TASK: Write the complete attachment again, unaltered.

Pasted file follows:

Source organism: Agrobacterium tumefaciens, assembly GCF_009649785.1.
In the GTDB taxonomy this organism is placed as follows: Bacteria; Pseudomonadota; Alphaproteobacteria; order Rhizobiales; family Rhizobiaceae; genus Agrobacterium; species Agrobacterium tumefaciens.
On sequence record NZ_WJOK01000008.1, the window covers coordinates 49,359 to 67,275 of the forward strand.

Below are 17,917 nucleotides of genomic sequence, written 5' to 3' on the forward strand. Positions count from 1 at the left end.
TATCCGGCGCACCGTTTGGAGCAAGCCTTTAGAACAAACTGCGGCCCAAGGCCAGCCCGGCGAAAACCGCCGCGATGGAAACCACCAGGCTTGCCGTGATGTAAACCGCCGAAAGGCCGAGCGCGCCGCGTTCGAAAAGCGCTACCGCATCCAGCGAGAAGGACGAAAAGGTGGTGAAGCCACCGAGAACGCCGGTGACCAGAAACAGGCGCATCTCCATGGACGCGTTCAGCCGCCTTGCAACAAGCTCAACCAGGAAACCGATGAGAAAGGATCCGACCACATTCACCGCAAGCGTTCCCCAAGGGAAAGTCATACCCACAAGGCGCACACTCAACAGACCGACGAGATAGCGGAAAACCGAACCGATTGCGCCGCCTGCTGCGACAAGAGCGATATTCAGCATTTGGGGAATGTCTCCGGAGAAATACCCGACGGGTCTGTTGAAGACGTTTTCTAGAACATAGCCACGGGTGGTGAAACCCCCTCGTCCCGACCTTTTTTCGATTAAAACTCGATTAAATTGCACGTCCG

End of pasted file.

Source organism: Agrobacterium tumefaciens, assembly GCF_009649785.1.
In the GTDB taxonomy this organism is placed as follows: Bacteria; Pseudomonadota; Alphaproteobacteria; order Rhizobiales; family Rhizobiaceae; genus Agrobacterium; species Agrobacterium tumefaciens.
On sequence record NZ_WJOK01000008.1, the window covers coordinates 49,359 to 67,275 of the forward strand.

Below are 17,917 nucleotides of genomic sequence, written 5' to 3' on the forward strand. Positions count from 1 at the left end.
TATCCGGCGCACCGTTTGGAGCAAGCCTTTAGAACAAACTGCGGCCCAAGGCCAGCCCGGCGAAAACCGCCGCGATGGAAACCACCAGGCTTGCCGTGATGTAAACCGCCGAAAGGCCGAGCGCGCCGCGTTCGAAAAGCGCTACCGCATCCAGCGAGAAGGACGAAAAGGTGGTGAAGCCACCGAGAACGCCGGTGACCAGAAACAGGCGCATCTCCATGGACGCGTTCAGCCGCCTTGCAACAAGCTCAACCAGGAAACCGATGAGAAAGGATCCGACCACATTCACCGCAAGCGTTCCCCAAGGGAAAGTCATACCCACAAGGCGCACACTCAACAGACCGACGAGATAGCGGAAAACCGAACCGATTGCGCCGCCTGCTGCGACAAGAGCGATATTCAGCATTTGGGGAATGTCTCCGGAGAAATACCCGACGGGTCTGTTGAAGACGTTTTCTAGAACATAGCCACGGGTGGTGAAACCCCCTCGTCCCGACCTTTTTTCGATTAAAACTCGATTAAATTGCACGTCCG